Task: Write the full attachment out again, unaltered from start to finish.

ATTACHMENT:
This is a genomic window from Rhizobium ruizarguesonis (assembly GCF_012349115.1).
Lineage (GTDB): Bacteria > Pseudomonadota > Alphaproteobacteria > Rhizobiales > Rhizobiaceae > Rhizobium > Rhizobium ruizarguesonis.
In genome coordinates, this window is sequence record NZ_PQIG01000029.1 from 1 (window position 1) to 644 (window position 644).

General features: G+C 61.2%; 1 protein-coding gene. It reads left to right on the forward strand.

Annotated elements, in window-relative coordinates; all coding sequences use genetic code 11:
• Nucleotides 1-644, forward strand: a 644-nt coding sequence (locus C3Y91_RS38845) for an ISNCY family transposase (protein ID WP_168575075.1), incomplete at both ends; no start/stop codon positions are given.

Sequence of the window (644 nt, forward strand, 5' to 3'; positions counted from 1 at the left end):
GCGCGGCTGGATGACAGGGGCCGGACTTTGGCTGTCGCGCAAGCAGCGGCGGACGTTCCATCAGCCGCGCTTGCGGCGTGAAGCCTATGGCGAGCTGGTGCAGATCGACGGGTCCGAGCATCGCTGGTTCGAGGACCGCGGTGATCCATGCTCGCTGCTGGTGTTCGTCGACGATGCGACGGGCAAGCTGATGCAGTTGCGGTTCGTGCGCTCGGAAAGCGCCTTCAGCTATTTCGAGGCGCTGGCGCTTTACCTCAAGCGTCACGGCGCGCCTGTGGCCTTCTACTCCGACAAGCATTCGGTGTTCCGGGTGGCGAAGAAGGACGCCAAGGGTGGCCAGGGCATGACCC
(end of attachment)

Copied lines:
This is a genomic window from Rhizobium ruizarguesonis (assembly GCF_012349115.1).
Lineage (GTDB): Bacteria > Pseudomonadota > Alphaproteobacteria > Rhizobiales > Rhizobiaceae > Rhizobium > Rhizobium ruizarguesonis.
In genome coordinates, this window is sequence record NZ_PQIG01000029.1 from 1 (window position 1) to 644 (window position 644).

General features: G+C 61.2%; 1 protein-coding gene. It reads left to right on the forward strand.

Annotated elements, in window-relative coordinates; all coding sequences use genetic code 11:
• Nucleotides 1-644, forward strand: a 644-nt coding sequence (locus C3Y91_RS38845) for an ISNCY family transposase (protein ID WP_168575075.1), incomplete at both ends; no start/stop codon positions are given.

Sequence of the window (644 nt, forward strand, 5' to 3'; positions counted from 1 at the left end):
GCGCGGCTGGATGACAGGGGCCGGACTTTGGCTGTCGCGCAAGCAGCGGCGGACGTTCCATCAGCCGCGCTTGCGGCGTGAAGCCTATGGCGAGCTGGTGCAGATCGACGGGTCCGAGCATCGCTGGTTCGAGGACCGCGGTGATCCATGCTCGCTGCTGGTGTTCGTCGACGATGCGACGGGCAAGCTGATGCAGTTGCGGTTCGTGCGCTCGGAAAGCGCCTTCAGCTATTTCGAGGCGCTGGCGCTTTACCTCAAGCGTCACGGCGCGCCTGTGGCCTTCTACTCCGACAAGCATTCGGTGTTCCGGGTGGCGAAGAAGGACGCCAAGGGTGGCCAGGGCATGACCC